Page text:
The stats revolution isn’t just for baseball anymore
Author Joe DeLessio
A little more than a decade ago, Michael Lewis turned the baseball world on its ear with the publication of Moneyball. Lewis’ best-selling book told the story of how the data-driven Oakland Athletics’ front office continually put forth a winning team despite having much less money to work with than its competitors, and it introduced the work of pioneering analyst Bill James to a wide audience. Back in 2003, when Moneyball hit shelves, a stat as simple as on-base percentage wasn’t appreciated by many Major League Baseball teams. In the years since, statistical analysis has become so mainstream that you can find an advanced stat like WAR (wins above replacement, or the number of wins a player is worth to his team) on the back of trading cards; writers like Nate Silver, who got his start at Baseball Prospectus before he became an election-forecasting oracle, have gone mainstream; and in 2011 Brad Pitt starred as Oakland General Manager Billy Beane in the Oscar-nominated film adaptation of Moneyball.
Roughly a decade after Lewis published his groundbreaking book, the stats revolution that changed baseball is now beginning to take over other sports. This development may surprise some, but Baseball Prospectus editor in chief Sam Miller says it’s something baseball analysts “absolutely” expected. “Once you read Moneyball, you saw the possibility in everything,” he says.
Take the NBA: Once upon a time, the only stats captured in a pro basketball game were the ones that appear in the box score—things like points, rebounds and assists. Then, former ESPN writer and current Memphis Grizzlies executive John Hollinger developed a stat called PER, or player efficiency rating, which uses a formula that incorporates many existing stats—including shots made and missed, rebounds, assists, steals and turnovers, among others—into a single number to quantify a player’s worth. The stat reinforced some things we already know (last season’s two top-rated players were Kevin Durant and LeBron James, with PERs of 29.9 and 29.4, respectively) and told us some things we may not have (second-year New Orleans forward Anthony Davis should already be considered a superstar, as his 26.54 PER ranked fourth in the league).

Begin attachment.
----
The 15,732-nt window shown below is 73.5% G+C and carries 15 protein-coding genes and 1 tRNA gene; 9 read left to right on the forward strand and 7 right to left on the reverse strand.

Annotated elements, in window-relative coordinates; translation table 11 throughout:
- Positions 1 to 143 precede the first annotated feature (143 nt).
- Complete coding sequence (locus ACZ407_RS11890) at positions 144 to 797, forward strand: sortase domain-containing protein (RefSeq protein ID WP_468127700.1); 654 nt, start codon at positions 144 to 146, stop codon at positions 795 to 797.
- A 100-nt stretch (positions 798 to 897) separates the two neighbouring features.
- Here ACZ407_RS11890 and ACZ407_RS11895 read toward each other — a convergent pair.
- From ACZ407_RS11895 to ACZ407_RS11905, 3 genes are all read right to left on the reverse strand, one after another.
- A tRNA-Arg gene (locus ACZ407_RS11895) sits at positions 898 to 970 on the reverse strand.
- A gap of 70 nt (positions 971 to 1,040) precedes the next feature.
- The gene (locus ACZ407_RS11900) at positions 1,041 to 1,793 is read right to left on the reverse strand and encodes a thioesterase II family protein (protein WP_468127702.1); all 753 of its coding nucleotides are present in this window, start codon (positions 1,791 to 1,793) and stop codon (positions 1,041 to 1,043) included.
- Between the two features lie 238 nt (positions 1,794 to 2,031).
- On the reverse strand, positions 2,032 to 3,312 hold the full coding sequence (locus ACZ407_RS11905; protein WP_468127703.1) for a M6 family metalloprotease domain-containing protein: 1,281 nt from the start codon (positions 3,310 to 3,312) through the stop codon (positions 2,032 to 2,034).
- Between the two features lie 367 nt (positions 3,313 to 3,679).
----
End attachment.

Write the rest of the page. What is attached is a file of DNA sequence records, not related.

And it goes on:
And the NBA is taking things even further. In every arena last season, the league installed a camera system called SportVU, which tracks the movement of the ball and every player on the court to produce a much richer set of data. For example, SportVU tracking tells us that in the 2014 playoffs, San Antonio guard Tony Parker traveled the most distance and touched the ball more than any other player, and that Oklahoma City guard Russell Westbrook scored the most points on both drives to the rim and pull-up jumpers. Teams can then break down such data to better assess not just their own players but opponents, too.
“It was always kind of an inevitability,” says Alex Rucker, a senior analytics consultant for the Toronto Raptors, of the league’s embrace of advanced stats. “Data-driven analysis is clearly a good thing, pretty much across the board. Making decisions that are informed by objective data yields better results than making decisions based solely on hunches or guts or experience.”
Rucker, who notes that every team in the NBA has some analytics presence in its front office, says that all this new data can provide insight into things like player defense—something that couldn’t be done with basic, old-school stats, or even PER. For example, SportVU shows that Indiana center Roy Hibbert holds opponents to a lower shooting percentage near the rim than his shot-blocking contemporaries do.